I’ve written about this before, but I still have plaintiffs lawyers who express doubt about the rule that a plaintiff should always start their case by attacking the defendant. Some years ago Lawyers Weekly published an article by Elaine McArdle about the research regarding this rule. In the 1990s,trial lawyers Gregory Cusimano and David Wenner investigated the issue.They presented fact patterns to hundreds of focus groups around the country and in that process they observed a consistent pattern: when they began their opening statement by talking about the plaintiff, jurors would blame the plaintiff for what happened. But, if they started with the defendant’s conduct, jurors blamed the defendant and placed much less blame on the plaintiff. It turns out their studies that plaintiffs should always start by attacking the defendant was consistent with research by social scientists and has since been confirmed by ongoing research.
The concept of “availability bias” was identified by social scientist in the early 1980’s which is our tendency to utilize the most easily available and memorable information to determine probability and reasons why. Jurors began to fill in the blanks and focus upon the behavior of the first person discussed. That is the context by which they create their story. It governs how people formulate opinions and make decisions. As people attempt to understand something new, they seize upon the information presented to them first to develop a working story of what happened and why, filling in the blanks, using whatever information becomes available. The primary blank that they want to fill in is: why something happened at all. Furthermore once a story is formulated everything they hear later is filtered through this first impression.
If the lawyer starts the trial by talking about the defendant, jurors will construct their understanding of the case in the context of the defendant’s behavior. Jurors develop stories about what happened and then as evidence is presented they look for evidence that supports their version of the story and filter everything else out.
When that factor is combined with “sequencing” it means that when we start talking about the conduct of the defendant first the most likely conclusion of the reason why the event happened will be something relating to the defendant.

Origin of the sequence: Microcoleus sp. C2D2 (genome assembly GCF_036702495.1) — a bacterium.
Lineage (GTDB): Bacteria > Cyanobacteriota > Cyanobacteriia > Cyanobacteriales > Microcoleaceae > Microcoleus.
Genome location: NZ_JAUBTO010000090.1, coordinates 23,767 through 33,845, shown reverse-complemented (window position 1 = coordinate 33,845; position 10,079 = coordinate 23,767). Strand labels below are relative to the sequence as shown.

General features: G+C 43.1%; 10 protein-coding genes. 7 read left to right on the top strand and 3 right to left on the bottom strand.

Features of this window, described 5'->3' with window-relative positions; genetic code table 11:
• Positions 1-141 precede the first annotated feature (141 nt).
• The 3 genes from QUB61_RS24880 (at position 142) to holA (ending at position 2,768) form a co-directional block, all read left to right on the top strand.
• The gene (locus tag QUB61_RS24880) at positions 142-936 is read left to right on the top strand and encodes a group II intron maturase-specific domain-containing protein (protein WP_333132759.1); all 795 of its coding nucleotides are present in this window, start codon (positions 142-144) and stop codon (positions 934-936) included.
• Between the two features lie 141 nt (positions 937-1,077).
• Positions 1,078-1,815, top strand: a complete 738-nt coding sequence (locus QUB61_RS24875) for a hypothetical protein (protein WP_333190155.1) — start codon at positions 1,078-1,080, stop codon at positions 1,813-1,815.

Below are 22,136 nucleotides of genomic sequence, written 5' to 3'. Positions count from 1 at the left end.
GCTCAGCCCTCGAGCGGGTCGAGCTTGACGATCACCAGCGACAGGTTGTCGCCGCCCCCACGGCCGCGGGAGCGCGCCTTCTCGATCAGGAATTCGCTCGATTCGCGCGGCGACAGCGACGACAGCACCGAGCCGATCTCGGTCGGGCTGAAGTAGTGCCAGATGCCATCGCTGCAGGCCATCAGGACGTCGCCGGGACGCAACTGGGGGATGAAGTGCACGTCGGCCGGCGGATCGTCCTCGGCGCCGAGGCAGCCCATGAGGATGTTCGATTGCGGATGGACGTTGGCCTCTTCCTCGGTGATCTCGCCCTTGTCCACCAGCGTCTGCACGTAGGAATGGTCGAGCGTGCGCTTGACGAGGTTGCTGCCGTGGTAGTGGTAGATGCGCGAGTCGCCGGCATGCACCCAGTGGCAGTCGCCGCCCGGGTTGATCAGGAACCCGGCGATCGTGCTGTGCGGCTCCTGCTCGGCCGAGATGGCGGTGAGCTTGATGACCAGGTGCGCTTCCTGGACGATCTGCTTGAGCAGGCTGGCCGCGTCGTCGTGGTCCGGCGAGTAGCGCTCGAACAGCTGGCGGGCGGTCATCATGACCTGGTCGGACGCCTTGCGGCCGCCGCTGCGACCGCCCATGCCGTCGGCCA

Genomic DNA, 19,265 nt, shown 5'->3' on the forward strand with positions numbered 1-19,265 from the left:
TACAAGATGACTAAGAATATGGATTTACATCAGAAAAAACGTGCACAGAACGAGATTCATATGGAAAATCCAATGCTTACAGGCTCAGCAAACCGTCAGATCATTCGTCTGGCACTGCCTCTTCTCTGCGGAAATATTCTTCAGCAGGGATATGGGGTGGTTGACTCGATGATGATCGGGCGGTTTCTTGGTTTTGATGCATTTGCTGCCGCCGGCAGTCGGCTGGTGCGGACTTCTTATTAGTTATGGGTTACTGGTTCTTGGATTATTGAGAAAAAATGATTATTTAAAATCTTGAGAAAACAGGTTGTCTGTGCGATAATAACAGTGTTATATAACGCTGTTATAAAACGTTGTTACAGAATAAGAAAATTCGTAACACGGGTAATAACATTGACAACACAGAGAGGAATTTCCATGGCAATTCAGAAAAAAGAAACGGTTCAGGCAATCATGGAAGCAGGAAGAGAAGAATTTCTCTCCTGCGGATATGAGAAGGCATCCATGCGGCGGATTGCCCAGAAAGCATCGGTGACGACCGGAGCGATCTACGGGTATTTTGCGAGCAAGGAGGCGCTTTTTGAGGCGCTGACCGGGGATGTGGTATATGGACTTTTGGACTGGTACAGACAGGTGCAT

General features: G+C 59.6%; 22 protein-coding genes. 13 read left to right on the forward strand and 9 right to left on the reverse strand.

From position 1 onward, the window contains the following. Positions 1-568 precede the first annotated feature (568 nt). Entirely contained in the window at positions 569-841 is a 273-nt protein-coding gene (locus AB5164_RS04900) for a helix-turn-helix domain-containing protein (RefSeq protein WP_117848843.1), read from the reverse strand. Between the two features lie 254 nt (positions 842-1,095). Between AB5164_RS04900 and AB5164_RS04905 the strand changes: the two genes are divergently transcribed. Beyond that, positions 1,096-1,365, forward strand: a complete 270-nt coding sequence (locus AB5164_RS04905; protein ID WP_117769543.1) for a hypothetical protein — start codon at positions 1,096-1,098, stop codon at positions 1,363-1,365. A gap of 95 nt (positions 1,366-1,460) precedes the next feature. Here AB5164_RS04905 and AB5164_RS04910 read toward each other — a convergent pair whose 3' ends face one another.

As an example, in a case involving faulty brakes resulting in serious injuries, one should not start with the plaintiff because to do so will prompt questions in the jurors minds about the plaintiff’s conduct. “Why didn’t he notice there was something wrong with the brakes before this happened?” On the other hand, if you start this case at the manufacturing plant where engineers are making choices about the type of break system to use you change the focus to the conduct of the defendant. After covering all of the negligent choices made by the manufacturer resulting in an unsafe product, by the time you tell them about the collision, the jurors already know the brakes are going to fail and have blamed the defendant for it.
However, if you talk about the plaintiff first the jurors will immediately begin evaluating plaintiff’s conduct. As a result you start the story about a brain injured child with the mother and labor, the result is jurors talking about the conduct of the mother and whether she should have realized something was wrong. Change the sequence and start with the doctor, hospital and nurses and the jurors are focused upon their conduct as the reason for the failure. Keep in mind the story needs to be well told but not with numerous details. Think of a 10 word telegram as the story: “mom in labor, baby in trouble, nurse ignores, doctor not to be found and baby born brain injured.”
There is also “defensive attribution” where the natural tendency is for the jurors to believe they would never have done whatever is being described so that if you start with the plaintiff the process works against the plaintiff, but if you start with the defendant it works against the defendant. The hindsight factor of the jurors believing they would never have done whatever is the cause of the injury. If you start with the plaintiff, they will conclude they would have never have done what plaintiff did, but if you start with defendant they will feel the same way about the defendant’s conduct.
Their focus studies also disclosed the bias that “things just happen” and aren’t anyone’s fault. This turned out to be a very strong anti-plaintiff bias. By starting with the defendant’s conduct jurors see that the defendant made it happen. In addition, they found a “personal responsibility bias” that people are responsible for what happens to them and shouldn’t blame other. It’s a sort of” contributory negligence” idea. When you start the story with the defendant’s bad conduct and offer evidence that the plaintiff did all the things that are reasonable the contrast diminishes this bias.
This idea of starting with the defendant first also involves the issue of presenting the defendant or defenses in your case in chief. Should you call the defendant in your case or show the deposition video or read excerpts from the deposition of defendant? If you have strong evidence in that regard doing so is consistent with the idea of start with the defendant first.
The research and studies demonstrate it is a rare case when not starting with the defendant is appropriate.